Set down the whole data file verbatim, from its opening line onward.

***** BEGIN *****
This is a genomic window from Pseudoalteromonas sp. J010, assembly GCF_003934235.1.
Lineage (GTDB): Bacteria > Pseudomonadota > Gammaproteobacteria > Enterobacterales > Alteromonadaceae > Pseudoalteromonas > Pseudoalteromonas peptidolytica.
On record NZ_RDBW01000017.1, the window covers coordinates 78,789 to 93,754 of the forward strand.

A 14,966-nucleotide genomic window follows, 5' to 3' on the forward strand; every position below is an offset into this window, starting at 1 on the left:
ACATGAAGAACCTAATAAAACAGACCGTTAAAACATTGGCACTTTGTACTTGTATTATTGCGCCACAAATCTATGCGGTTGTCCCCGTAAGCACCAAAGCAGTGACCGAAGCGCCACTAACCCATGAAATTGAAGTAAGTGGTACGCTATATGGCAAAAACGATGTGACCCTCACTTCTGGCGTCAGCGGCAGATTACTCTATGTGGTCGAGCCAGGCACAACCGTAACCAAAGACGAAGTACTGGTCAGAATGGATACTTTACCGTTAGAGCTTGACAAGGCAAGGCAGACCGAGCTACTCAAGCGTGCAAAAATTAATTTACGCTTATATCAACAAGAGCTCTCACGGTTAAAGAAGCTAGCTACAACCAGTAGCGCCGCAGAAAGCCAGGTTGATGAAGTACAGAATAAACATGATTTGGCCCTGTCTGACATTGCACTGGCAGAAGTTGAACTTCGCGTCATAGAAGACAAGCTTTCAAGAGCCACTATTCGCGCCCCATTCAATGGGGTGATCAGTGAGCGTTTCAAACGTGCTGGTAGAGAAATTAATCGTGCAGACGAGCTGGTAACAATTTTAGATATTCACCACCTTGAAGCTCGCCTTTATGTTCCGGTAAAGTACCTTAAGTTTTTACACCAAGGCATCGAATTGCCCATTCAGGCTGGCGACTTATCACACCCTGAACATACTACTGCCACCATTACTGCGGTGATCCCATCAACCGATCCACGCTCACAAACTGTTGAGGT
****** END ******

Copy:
This is a genomic window from Pseudoalteromonas sp. J010, assembly GCF_003934235.1.
Lineage (GTDB): Bacteria > Pseudomonadota > Gammaproteobacteria > Enterobacterales > Alteromonadaceae > Pseudoalteromonas > Pseudoalteromonas peptidolytica.
On record NZ_RDBW01000017.1, the window covers coordinates 78,789 to 93,754 of the forward strand.

A 14,966-nucleotide genomic window follows, 5' to 3' on the forward strand; every position below is an offset into this window, starting at 1 on the left:
ACATGAAGAACCTAATAAAACAGACCGTTAAAACATTGGCACTTTGTACTTGTATTATTGCGCCACAAATCTATGCGGTTGTCCCCGTAAGCACCAAAGCAGTGACCGAAGCGCCACTAACCCATGAAATTGAAGTAAGTGGTACGCTATATGGCAAAAACGATGTGACCCTCACTTCTGGCGTCAGCGGCAGATTACTCTATGTGGTCGAGCCAGGCACAACCGTAACCAAAGACGAAGTACTGGTCAGAATGGATACTTTACCGTTAGAGCTTGACAAGGCAAGGCAGACCGAGCTACTCAAGCGTGCAAAAATTAATTTACGCTTATATCAACAAGAGCTCTCACGGTTAAAGAAGCTAGCTACAACCAGTAGCGCCGCAGAAAGCCAGGTTGATGAAGTACAGAATAAACATGATTTGGCCCTGTCTGACATTGCACTGGCAGAAGTTGAACTTCGCGTCATAGAAGACAAGCTTTCAAGAGCCACTATTCGCGCCCCATTCAATGGGGTGATCAGTGAGCGTTTCAAACGTGCTGGTAGAGAAATTAATCGTGCAGACGAGCTGGTAACAATTTTAGATATTCACCACCTTGAAGCTCGCCTTTATGTTCCGGTAAAGTACCTTAAGTTTTTACACCAAGGCATCGAATTGCCCATTCAGGCTGGCGACTTATCACACCCTGAACATACTACTGCCACCATTACTGCGGTGATCCCATCAACCGATCCACGCTCACAAACTGTTGAGGT